Posted by: brian at October 21, 2004 4:36 PM

I wonder how many advances in robotics the Japanese will make given the labor shortage. Technologically innovation always accompanies a labor shortage. It's been that way ever since the Black Death ended serfdom.

Businesses always complain about a shortage of unskilled workers because they cost nothing and drive down the wages of others. The Wall Street Journal's entire existence is predicated on that fact.

Japan will do fine if it continues to not let people in.

Posted by: Chris Durnell at October 21, 2004 6:41 PM

"Problems frequently get better if you deny them until the very last desperate minute"

Yep, that works for me.

Posted by: h-man at October 21, 2004 6:42 PM

Chris:

Lack of human contact in SuperMax prisons is already making prisoners psychotic. If you saw Lost in Translation you'll be familiar with the treadmill scene where there's no one there to help Bill Murray. No society that anti-human can thrive.

Posted by: oj at October 21, 2004 6:48 PM

Actually, about half of all problems go away if you ignore them. Another quarter will continue on indefinitely as a low-grade nuisance no matter what you do. The last quarter will kill you unless attended to immediately.

All problems look alike.

Posted by: David Cohen at October 21, 2004 7:08 PM

Strike that:

Actually, about a quarter of all problems go away if you ignore them. Another quarter will continue on indefinitely as a low-grade nuisance no matter what you do. The next quarter will only get worse if you pick at them. The last quarter will kill you unless attended to immediately.

The trick is to be able to tell them apart.

Posted by: David Cohen at October 21, 2004 7:10 PM

But it's all the same to a Zen Bhuddist. Being and non-being are illusions. Hai-hai.

Posted by: Lou Gots at October 21, 2004 10:43 PM

If you see ten troubles coming down the road, you can be sure that nine will run into the ditch before they reach you.

Calvin Coolidge

Posted by: at October 21, 2004 11:08 PM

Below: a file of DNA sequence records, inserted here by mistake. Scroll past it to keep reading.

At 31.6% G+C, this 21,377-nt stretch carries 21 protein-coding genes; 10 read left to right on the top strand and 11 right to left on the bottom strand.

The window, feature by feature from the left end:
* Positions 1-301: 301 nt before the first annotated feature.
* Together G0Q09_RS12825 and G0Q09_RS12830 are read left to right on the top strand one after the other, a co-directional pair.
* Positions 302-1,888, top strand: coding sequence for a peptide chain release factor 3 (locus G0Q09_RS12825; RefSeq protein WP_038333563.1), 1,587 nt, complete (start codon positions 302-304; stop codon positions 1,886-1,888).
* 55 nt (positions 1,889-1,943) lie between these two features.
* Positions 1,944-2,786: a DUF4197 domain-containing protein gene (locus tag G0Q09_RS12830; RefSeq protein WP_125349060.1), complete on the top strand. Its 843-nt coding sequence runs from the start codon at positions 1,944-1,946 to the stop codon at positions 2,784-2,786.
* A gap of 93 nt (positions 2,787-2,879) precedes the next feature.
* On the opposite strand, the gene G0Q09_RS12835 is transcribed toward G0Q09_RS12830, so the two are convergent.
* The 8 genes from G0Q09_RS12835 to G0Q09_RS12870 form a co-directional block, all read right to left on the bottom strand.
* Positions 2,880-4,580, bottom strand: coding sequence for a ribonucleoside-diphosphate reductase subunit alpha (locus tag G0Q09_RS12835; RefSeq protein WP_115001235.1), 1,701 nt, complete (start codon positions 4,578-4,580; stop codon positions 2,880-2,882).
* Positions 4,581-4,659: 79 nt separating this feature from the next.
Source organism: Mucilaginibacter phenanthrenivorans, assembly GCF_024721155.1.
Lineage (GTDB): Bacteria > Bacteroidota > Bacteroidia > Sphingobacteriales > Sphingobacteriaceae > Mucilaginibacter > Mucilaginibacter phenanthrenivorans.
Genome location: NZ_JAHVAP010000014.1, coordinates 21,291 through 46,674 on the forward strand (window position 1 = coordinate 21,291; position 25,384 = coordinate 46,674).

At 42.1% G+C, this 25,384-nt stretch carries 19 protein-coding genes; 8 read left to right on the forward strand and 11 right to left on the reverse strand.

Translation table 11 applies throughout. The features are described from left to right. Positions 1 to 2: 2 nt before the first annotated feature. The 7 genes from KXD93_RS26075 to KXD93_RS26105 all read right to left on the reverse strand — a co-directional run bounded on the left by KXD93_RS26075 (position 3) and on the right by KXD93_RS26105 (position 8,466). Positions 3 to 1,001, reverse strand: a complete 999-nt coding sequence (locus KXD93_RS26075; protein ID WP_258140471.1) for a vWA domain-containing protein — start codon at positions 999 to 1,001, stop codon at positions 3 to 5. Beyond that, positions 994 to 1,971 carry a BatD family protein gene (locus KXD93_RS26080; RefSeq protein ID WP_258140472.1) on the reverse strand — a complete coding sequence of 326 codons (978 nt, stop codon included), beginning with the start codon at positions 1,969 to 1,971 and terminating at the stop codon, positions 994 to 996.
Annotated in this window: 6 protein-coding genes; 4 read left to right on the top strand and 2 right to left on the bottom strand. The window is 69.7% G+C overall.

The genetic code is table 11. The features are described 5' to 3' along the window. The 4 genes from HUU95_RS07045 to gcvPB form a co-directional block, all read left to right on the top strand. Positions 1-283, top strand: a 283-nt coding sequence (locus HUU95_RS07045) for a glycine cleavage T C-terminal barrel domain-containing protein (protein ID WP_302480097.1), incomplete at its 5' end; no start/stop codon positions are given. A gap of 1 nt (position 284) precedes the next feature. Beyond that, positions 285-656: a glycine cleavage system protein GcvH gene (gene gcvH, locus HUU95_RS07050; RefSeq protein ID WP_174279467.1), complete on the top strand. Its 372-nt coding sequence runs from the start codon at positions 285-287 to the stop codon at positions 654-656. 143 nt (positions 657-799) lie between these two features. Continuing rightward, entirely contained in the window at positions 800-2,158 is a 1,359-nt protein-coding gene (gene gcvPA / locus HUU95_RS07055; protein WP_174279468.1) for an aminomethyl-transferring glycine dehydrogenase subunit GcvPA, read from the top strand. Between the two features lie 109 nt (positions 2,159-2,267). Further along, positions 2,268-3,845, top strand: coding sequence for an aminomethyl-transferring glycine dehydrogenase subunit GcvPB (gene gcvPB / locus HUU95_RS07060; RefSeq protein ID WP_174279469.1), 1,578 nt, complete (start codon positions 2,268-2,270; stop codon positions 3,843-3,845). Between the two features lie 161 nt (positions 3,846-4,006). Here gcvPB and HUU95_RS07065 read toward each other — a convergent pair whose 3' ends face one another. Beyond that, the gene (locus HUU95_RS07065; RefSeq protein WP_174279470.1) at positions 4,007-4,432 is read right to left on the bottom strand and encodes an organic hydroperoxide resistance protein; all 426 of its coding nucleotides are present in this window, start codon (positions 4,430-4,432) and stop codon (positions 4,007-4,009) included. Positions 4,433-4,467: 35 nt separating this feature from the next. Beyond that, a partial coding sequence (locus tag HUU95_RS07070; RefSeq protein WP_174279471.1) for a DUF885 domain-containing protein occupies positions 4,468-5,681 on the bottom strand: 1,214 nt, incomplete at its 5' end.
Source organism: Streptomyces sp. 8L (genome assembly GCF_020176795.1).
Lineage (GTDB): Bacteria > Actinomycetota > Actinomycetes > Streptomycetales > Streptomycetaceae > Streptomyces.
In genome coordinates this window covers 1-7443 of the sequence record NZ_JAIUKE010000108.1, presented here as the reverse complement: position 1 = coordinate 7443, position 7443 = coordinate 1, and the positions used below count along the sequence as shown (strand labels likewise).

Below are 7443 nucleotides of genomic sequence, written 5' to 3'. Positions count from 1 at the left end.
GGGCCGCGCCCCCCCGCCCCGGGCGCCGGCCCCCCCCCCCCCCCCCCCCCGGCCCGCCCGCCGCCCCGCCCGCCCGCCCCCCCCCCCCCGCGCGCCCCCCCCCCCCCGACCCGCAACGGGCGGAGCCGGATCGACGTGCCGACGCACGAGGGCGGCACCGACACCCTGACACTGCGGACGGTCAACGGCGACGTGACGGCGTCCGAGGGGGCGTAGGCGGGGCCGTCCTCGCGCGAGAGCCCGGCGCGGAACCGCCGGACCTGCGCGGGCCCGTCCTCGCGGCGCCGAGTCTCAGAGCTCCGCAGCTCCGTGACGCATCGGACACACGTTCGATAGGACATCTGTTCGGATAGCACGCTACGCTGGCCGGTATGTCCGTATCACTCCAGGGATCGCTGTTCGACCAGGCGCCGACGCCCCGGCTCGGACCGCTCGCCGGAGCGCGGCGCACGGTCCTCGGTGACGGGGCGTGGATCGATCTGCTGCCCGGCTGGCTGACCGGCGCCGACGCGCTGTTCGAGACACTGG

The 10th being the Depression.

Posted by: oj at October 21, 2004 11:15 PM

I did see Lost in Translation. I also lived in Japan about 10 years ago. The Japanese will do quite fine.

I remember one time when I was in Osaka looking for a bar called the Pig & Whistle. I asked a passer by how to get there. He got off his bike and told me to follow him. I thought it must have been close if he was willing to walk me there. It took 10 minutes. And then he had to go back to where he had been so he could continue. I cannot imagine a similar situation happening to me in America where someone would purposely go out of their way for 10 minutes just to help a total stranger go to a bar.

Lousy customer service in some hotel exercise room is not proof of an anti-human society. The entire culture is based around the idea of community.

The entire population of Japan could decline by 20% and they would still have more people than did in 1900. There are plenty of people left alive, and they do things together all the time.

Posted by: Chris Durnell at October 21, 2004 11:43 PM

Chris:

What are some other nations that were "fine" while losing population at that rate?

Posted by: oj at October 21, 2004 11:58 PM

Just wait until there is no one to take care of Grand ma at the old folks home.

Posted by: Robert Schwartz at October 22, 2004 12:15 AM